Evaluation of the musculocutaneous nerve is typically first, and we do not often expose this nerve directly. Rather, we palpate the course of the nerve and expose the surrounding tissue. We re-evaluate the nerve after we have performed our coracoid osteotomy and have completely freed up and mobilized our coracoid transfer. We are careful not to place retractors on the conjoined tendon at any point during the case to avoid neuropraxia from over-aggressive retraction.

Following transfer of the coracoid process, the musculocutaneous nerve is not easily accessible, but retesting the nerve at this point can give us credible evidence as to the nerve’s health in the relocated anatomy. In a similar fashion, to stimulate in this instance the nerve is palpated, and the tip of the Checkpoint is guided to the level of the nerve. Since nerve stimulation in this scenario is less direct than it had been prior to mobilization of the bony block, higher stimulation outputs are typical, but the response of a healthy and intact nerve can nonetheless be observed and documented prior to

The axillary nerve is more easily accessible throughout all aspects of the case. Once we have completed our osteotomy, we turn our attention to the subscapularis (although some perform a subscapularis split, we take down the upper two-thirds of the subscapularis in the fashion of Burkhart et al). At this point, we can first palpate and directly expose the axillary nerve. In a similar fashion described above, we identify the threshold level of stimulation needed to elicit a deltoid muscle response. At the conclusion of the transfer, we first palpate the nerve on the medial and lateral sides of the conjoined tendon transfer. We expose the nerve for stimulation by retracting the conjoined tendon medially. At times, there is not a direct view of the nerve, and we adjust our simulation accordingly.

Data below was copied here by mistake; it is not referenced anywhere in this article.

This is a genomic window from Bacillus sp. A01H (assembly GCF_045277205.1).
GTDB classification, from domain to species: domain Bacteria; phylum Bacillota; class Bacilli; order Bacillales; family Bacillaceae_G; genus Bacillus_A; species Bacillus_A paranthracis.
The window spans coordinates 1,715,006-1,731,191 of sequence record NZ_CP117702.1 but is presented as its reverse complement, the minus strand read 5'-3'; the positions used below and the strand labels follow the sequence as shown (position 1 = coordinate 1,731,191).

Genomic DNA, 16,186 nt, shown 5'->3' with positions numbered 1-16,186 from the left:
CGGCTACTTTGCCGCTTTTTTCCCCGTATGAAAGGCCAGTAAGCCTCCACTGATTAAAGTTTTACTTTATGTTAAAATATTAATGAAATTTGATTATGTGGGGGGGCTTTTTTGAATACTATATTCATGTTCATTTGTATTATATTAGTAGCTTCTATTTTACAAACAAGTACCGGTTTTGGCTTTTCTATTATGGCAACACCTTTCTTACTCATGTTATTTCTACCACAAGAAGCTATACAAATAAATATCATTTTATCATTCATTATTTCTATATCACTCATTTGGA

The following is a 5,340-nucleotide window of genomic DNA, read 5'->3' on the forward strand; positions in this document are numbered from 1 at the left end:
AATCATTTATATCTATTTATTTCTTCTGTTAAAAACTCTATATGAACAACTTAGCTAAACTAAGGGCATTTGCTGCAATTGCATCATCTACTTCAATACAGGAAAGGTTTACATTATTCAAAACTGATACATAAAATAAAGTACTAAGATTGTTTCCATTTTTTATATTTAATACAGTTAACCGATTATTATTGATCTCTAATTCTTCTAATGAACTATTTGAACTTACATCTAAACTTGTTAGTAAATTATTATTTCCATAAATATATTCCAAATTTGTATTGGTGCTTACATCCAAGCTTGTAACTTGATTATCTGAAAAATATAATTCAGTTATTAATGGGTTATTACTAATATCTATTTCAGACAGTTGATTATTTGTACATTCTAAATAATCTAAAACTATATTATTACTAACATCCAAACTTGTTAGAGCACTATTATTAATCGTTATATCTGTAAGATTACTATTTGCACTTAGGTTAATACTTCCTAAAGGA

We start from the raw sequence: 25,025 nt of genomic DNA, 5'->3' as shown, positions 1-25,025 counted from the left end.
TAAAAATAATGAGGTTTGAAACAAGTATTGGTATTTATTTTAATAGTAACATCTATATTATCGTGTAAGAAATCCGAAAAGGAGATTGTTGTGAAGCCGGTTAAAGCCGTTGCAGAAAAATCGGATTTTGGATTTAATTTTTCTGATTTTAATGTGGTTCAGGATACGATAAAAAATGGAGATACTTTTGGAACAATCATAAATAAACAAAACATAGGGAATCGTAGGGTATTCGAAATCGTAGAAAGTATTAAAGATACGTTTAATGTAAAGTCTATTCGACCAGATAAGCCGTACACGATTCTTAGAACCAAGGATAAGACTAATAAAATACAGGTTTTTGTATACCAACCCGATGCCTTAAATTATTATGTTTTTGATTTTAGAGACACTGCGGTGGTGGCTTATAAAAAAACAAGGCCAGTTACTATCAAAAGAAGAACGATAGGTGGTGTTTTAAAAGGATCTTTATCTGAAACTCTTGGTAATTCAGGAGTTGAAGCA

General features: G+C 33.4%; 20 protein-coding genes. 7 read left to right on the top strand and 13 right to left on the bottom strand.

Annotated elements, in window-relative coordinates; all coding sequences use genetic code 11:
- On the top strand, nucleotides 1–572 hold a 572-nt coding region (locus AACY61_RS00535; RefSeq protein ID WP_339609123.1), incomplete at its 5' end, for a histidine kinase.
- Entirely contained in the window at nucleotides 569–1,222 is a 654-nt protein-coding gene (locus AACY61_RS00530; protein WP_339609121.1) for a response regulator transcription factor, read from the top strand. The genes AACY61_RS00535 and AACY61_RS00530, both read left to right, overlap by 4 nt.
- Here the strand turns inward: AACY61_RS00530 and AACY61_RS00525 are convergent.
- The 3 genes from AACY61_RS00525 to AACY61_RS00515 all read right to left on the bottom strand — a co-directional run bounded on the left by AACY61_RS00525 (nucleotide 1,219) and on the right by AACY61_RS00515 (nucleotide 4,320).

If either nerve were deemed unresponsive, or if the motor response to stimulation is markedly decreased, the surgeon can take immediate measures to correct the situation after considering some of the potential concerns. Certainly at times, the reason for a diminished response will be a neuropraxia. However, all possible correctable options would be ruled out prior to closing the incision and extubating the patient.

  • Is the graft placement putting too much pressureon the axillary nerve?
  • Were either nerves (especially the axillary) inadvertently sutured?
  • Does excess conjoined tendon bulk needs to be addressed?
  • Was the medial fascial release of the conjoined tendon adequate to prevent tethering of the musculocutaneous nerve when the coracoid was mobilized to the desired position?
  • Did compression of the plexus occur due to residual attachment of the pectoralis minor to the coracoid?
  • Are there problems that need to be identified along the nerve’s course?
  • Is a neurolysis and mobilization adequate, or is
    something tethering the plexus?

While our surgical technique does not involve retraction of the conjoined tendon in particular, surgeons may find it quite useful to use the Checkpoint in the middle of the procedure to assure that there is no degradation of nerve function due to significant or prolonged retraction, suboptimal patient positioning, etc. A degraded response may imply that traction or retraction needs to be minimized.


Means of identifying neurological injury early in the Latarjet and similar procedures are critical to optimizing surgical outcomes. The Checkpoint stimulator, when used as directed, can provide the surgeon with important additional intra-operative information and the confidence to close without undue concern over the need to take the patient back into the operating room for additional surgery.

The Checkpoint Stimulator is a single-use, sterile device intended to provide electrical stimulation of exposed motor nerves or muscle tissue to locate and identify nerves and to test nerve and muscle excitability. Do not use the Checkpoint Stimulator when paralyzing anesthetic agents are in effect, as an absent or inconsistent response to stimulation may result in an inaccurate assessment of nerve and muscle function.

Please note: Case reports and white papers are company funded and not peer reviewed.